Father , we have sinned against you and against your laws.  We have conspired against those you set in authority over us.  We have murdered.  We have tortured.  We have executed priests for performing their clerical functions.  We have done all of this in your name.   

Father, we continue today in our arrogance and our hatred of ideas that disagree with our own.  Our church remains fractured and  broken.  Forgive us, Father.  Forgive our ancestors.    

Have mercy, Father.  Use the blood shed by Jesus on the cross to cleanse the sins of our ancestors and our own sins.  Wipe clean this stain on our history.  Restore us.  Break the cycle of repeated sins.  Free us from bondage to this history.  Begin a new creation in which you are our God and we are your people.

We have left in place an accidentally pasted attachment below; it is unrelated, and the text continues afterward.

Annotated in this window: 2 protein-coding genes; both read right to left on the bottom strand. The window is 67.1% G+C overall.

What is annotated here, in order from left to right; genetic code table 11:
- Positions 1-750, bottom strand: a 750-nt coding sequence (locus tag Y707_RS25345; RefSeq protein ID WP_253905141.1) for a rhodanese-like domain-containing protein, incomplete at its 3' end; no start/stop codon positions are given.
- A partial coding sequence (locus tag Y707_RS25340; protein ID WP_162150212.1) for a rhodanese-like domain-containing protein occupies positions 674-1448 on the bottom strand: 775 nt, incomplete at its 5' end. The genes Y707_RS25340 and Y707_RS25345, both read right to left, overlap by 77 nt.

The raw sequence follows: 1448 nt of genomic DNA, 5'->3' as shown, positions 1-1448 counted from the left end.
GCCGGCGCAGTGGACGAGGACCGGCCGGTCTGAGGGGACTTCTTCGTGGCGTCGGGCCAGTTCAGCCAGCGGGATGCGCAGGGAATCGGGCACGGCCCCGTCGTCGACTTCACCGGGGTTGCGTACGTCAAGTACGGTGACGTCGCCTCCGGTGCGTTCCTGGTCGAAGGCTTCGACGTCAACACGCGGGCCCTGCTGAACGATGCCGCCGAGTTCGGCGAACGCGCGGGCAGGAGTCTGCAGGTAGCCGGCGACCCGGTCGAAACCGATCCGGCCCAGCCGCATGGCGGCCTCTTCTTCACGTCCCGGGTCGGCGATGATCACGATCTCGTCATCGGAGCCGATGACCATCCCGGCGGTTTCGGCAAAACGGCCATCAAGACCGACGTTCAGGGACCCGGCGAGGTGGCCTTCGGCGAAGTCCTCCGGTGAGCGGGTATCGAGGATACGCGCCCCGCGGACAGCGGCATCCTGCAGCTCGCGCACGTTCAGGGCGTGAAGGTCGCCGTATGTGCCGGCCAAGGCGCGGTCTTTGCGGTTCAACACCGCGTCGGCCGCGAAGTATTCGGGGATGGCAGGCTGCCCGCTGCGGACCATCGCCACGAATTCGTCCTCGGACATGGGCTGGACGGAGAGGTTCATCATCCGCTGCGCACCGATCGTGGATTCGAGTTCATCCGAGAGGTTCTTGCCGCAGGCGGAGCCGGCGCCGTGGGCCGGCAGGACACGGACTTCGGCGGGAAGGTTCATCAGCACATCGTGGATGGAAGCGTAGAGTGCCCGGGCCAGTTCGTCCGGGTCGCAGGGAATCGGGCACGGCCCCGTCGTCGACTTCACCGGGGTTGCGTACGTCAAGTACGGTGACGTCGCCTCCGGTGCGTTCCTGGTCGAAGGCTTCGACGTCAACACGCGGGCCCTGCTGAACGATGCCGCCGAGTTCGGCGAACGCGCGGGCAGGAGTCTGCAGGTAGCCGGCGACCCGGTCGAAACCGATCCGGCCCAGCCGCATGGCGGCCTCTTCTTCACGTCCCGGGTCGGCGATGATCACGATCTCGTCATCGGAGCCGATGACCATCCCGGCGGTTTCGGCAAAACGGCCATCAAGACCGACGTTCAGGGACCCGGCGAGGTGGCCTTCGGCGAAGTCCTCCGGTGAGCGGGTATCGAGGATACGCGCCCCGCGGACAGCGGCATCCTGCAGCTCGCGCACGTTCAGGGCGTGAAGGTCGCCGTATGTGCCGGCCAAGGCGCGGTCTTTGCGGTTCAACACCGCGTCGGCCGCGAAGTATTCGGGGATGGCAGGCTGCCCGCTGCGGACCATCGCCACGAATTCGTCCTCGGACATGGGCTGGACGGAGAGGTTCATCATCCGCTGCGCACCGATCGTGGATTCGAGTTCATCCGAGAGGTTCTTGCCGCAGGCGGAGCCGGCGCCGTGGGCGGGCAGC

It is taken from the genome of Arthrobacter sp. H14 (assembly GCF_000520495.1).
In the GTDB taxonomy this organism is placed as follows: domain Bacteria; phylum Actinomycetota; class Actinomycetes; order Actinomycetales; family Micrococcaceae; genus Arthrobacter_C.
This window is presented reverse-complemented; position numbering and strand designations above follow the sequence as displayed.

Through Jesus Christ our Lord and true King.

Amen.                                                    


Fatigue

July 27, 2008

Rev. Todd Wetzel spoke of the fatigue at Canterbury. This was a post Karen made following the primates’ meeting in Dromantine. She said, “The only antidote I know for this kind of confusion and fatigue is to take our eyes off of our immediate circumstances and fix them back on the Lord and all the reasons we have to praise and thank Him: first and foremost for the salvation He offers us in Christ and the pardon for our sins, the Way to be reconciled to Him and restored to fellowship and Communion with Him.”

Ps 118: selected verses (NIV)

Give thanks to the LORD, for he is good; his love endures forever.
The LORD is with me; I will not be afraid. What can man do to me?
It is better to take refuge in the LORD than to trust in man.
It is better to take refuge in the LORD than to trust in princes.
The LORD is my strength and my song; he has become my salvation.
Shouts of joy and victory resound in the tents of the righteous: “The LORD’s right hand has done mighty things!
I will give you thanks, for you answered me; you have become my salvation.
The stone the builders rejected has become the capstone;